Foliage Friday: Centaurea

Today’s foliage friday is this alien-looking flower that was familiar to me, but I couldn’t think of the name:

Centauria!

I get centaurea and centranthus mixed up for some reason. Very different flowers.

Centranthus ruber (Red Valerian)
Centranthus not Centaurea! (Image from gardenia.net)

Centaureas are a genus of plants in the Asteracea family (which includes daisies, zinnias, and many other classic flowers). They can be perennials, biennials, or annuals. What I didn’t know about Centaurea is that they can be invasive weeds!

In Oregon and Washington, some species of Centaurea are considered noxious, class B, weeds! From what I understand, Centaurea originated in Europe or the Meditterranean and was brought over the the US as seeds. The plant produces hundreds of seeds each year, and they spread easily. The species that are considered invasive in Oregon and Washington are Centaurea diffusa and Centaurea maculosa, more commonly known as knapweed. Another common name for some of the invasive Centaurea species is starthistle.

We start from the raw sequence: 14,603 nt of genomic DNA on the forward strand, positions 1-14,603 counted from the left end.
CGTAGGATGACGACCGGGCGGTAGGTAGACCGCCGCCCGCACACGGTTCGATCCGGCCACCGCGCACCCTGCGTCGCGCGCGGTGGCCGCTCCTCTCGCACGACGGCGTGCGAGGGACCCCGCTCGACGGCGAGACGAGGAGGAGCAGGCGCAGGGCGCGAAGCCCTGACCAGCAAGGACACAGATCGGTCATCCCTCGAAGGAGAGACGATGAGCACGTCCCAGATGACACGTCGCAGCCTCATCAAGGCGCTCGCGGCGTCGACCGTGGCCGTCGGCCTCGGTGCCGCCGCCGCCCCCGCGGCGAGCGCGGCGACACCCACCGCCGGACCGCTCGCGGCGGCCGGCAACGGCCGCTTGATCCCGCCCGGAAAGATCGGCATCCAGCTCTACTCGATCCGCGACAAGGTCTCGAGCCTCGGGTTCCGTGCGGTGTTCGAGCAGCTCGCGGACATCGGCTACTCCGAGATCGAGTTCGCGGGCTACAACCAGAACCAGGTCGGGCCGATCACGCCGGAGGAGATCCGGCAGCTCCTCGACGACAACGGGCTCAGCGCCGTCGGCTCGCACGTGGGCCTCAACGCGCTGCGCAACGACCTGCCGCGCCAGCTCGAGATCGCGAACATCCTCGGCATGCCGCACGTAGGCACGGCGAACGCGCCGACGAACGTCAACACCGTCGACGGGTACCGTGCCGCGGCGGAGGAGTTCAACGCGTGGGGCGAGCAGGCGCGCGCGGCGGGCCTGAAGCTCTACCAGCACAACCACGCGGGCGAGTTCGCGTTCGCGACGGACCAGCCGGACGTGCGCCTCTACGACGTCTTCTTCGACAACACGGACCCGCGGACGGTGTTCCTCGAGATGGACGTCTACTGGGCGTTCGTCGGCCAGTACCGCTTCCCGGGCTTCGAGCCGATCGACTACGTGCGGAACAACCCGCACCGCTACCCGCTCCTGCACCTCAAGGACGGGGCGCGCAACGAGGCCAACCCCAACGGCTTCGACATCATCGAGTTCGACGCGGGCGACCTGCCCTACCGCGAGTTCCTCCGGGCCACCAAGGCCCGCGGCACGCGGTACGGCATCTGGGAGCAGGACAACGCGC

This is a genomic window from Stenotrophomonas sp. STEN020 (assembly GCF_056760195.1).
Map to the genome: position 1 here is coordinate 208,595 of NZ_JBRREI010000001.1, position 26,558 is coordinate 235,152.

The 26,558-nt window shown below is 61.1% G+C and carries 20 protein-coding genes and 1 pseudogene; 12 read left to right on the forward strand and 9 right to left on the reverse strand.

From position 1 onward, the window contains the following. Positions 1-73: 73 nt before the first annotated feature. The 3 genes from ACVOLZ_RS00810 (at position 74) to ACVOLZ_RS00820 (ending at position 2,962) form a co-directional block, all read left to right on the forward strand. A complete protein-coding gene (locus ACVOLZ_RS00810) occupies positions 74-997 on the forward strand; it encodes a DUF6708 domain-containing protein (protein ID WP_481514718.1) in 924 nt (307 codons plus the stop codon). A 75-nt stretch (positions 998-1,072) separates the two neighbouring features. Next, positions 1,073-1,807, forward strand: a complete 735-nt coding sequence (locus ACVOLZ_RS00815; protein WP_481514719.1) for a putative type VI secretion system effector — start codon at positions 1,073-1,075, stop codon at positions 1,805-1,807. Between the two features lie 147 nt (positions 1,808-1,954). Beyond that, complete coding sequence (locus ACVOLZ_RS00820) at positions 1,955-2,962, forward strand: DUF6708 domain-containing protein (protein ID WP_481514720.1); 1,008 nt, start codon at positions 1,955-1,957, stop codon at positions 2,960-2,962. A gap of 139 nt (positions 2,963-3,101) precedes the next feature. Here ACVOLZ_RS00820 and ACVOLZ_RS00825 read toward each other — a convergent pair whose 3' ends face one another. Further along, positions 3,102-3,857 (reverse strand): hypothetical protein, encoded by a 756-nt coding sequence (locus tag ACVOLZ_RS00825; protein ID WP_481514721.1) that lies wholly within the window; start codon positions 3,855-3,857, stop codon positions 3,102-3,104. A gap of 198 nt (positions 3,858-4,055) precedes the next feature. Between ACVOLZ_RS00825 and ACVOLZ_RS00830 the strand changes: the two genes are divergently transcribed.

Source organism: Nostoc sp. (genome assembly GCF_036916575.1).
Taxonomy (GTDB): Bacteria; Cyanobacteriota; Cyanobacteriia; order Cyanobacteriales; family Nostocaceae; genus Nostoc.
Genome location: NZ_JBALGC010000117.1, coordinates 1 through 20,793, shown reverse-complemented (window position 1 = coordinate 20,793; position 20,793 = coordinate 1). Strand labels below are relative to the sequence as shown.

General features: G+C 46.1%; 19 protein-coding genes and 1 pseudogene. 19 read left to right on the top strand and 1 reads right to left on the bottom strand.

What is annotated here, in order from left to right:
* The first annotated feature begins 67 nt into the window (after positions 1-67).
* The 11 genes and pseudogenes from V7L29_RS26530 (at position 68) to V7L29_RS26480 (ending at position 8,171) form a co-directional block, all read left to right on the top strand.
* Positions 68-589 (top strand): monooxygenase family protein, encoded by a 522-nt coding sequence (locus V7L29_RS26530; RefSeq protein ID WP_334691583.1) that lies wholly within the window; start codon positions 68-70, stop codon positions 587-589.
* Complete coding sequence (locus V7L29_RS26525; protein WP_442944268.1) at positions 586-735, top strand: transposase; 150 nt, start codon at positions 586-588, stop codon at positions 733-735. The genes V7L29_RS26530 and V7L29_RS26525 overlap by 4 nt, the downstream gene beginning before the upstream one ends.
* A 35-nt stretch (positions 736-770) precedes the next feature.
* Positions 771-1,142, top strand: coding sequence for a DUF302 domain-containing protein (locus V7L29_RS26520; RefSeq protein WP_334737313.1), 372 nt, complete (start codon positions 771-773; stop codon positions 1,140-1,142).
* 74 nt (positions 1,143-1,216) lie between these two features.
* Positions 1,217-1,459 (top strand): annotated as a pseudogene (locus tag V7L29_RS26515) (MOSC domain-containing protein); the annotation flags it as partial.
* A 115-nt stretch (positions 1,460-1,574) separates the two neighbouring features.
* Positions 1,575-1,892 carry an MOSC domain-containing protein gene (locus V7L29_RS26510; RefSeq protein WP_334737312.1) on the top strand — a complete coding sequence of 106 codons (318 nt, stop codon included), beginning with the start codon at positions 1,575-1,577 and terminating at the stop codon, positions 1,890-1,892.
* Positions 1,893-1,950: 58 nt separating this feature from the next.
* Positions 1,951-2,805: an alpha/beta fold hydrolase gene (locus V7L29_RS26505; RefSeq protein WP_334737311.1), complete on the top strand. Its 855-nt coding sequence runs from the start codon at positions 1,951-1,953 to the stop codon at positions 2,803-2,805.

On the other hand, Centaureas provide lots of nectar for beneficial insects and pollinators.

According to a GardenSmart Oregon pamphlet (link), non-invasive alternatives to C. maculosa or C. diffusa include Centaurea moschata and Scabiosa columbaria (which just so happens to have been a recent foliage friday).

Amberboa moschata1UME.jpg
Centaurea moschata
Scabiosa (not columbaria)

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